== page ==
Using a survey conducted last year of 1426 students in seventh through 12th grades in both campuses regarding summer reading, the Curriculum Department and English Department Chairs of both campuses took the feedback they received to generate a broad list of books with multiple project options. 62.3 percent of the students who answered the survey said they wanted students to be able to choose their own books for summer reading.
In previous years, students were required to go onto Actively Learn, choose one of the books available and answer its respective questions while reading. However, that was changed for this year; the medium Actively Learn was replaced with Padlet.
The reasoning behind the Padlet choice was because of its functionality, its ability to allow students to rate the books they read and because it showed various genres and books students could choose from.
The departments mentioned above chose books for the summer reading list this year that encompass a wide range of genres, such as biographies, historical fictions and poetry collections.
“I like being able to provide students with choice, which was the number one request from the survey,” Director of Curriculum and Instruction Sari Weltmann said. “Although I am an avid reader, and yes, have read many of the books on the list, not everyone likes the same thing, so we wanted to tap into students’ varying interest levels while still meeting educational goals.”
The works were chosen based on certain criteria including: grade level, age appropriateness, readability, diversity of author and theme, interest level and popularity ratings.
The books were cross-referenced to ascertain they would not be used in the curriculum during the school year.
“We are happy to have a unified summer reading list between our campuses, Heritage and Academy. It took a lot of teamwork – special thanks to the principals and English department chairs who supported the change and contributed to the effort,” Weltmann said.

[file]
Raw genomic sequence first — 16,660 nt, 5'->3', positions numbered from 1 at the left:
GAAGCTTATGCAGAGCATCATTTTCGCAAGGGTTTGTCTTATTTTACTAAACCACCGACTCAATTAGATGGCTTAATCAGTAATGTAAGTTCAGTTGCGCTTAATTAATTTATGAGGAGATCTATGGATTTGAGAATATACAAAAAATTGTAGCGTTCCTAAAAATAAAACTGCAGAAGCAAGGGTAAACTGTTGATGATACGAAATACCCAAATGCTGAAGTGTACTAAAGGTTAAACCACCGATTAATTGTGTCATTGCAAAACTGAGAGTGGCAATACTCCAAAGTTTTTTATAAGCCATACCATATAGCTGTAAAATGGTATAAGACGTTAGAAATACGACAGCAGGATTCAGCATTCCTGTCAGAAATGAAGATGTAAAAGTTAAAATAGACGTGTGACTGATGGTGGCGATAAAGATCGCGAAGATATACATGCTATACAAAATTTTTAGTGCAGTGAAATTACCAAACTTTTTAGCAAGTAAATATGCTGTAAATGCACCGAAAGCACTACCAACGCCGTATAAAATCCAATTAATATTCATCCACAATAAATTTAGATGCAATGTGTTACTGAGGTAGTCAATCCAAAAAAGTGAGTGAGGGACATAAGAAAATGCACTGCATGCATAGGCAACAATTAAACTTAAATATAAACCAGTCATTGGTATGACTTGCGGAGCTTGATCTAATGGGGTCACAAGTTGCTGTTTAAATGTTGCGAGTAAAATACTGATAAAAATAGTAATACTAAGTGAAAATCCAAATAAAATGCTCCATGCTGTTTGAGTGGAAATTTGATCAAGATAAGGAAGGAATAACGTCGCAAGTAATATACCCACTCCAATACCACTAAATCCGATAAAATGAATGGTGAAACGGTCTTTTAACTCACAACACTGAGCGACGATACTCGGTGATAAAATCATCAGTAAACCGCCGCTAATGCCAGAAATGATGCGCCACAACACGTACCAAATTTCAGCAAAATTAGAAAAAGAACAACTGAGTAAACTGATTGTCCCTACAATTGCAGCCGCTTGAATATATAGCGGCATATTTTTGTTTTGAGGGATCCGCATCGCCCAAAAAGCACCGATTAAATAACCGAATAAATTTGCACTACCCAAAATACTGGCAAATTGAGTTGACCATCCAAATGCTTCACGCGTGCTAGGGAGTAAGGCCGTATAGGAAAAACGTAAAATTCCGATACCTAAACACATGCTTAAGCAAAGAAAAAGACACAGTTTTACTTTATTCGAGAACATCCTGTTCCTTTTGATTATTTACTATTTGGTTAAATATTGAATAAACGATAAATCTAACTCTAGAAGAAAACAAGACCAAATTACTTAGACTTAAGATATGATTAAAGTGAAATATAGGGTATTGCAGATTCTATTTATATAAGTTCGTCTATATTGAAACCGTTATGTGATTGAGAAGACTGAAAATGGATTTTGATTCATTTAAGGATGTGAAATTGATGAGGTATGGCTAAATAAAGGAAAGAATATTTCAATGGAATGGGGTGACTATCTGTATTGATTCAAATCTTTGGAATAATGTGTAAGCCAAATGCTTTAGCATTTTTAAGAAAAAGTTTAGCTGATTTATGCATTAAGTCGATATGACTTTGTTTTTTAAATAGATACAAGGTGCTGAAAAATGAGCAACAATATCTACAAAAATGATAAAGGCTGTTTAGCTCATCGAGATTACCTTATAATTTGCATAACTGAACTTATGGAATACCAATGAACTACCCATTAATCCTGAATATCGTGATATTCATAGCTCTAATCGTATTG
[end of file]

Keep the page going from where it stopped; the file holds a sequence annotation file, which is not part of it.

The top three books and their ratings include: “Ready Player One” (rated 4.5 stars by 169 people), “The Maze Runner” (rated 4.5 stars by 125 people) and “The Hobbit” (rated 4.5 stars by 48 people). The most popular genres were Fantasy and Science Fiction, whereas the least popular genres were Short Stories and Poetry.
In regards to both Advanced Placement (AP) English classes, all of the books in the summer reading list have been previously established in both of the curricula.
For the AP Language and Composition course, students had the requirement to read “The Scarlet Letter” and “The Great Gatsby,” the latter of which was a replacement of “Adventures of Huckleberry Finn,” in order to integrate that book into the curriculum rather than summer reading.
“The skills I teach during the first few weeks of school help my students refine the lens through which I’d like them to analyze their summer reading novels. In other words, the ways in which they initially came to understand the sequence of events, character motivations, authorial intent, among other aspects, tends to change once I’ve given them this new lens,” AP Language and Composition teacher Mrs. Raquel Bolanos said.
“I want them to experience that power; I want them to come in thinking one thing (or way) about the novels and then see them in a completely different light.”
For the AP Literature course students had to read “Homegoing” by Yaa Gyasi and “Extremely Loud and Incredibly Close” by Jonathan Safran Foer. The material did not change this year for this course.
“In AP Literature, we use summer reading to teach and reinforce the fundamentals of literary analysis. Students will also consider those books, among other major works we will read, as they decide on which texts to study for the AP exam’s open question,” AP Literature teacher Jennifer Bolanos-Cadenas said.
Summer reading changed mainly for other English classes to allow students to make their own choices, while the reading list stayed generally the same for both AP English courses.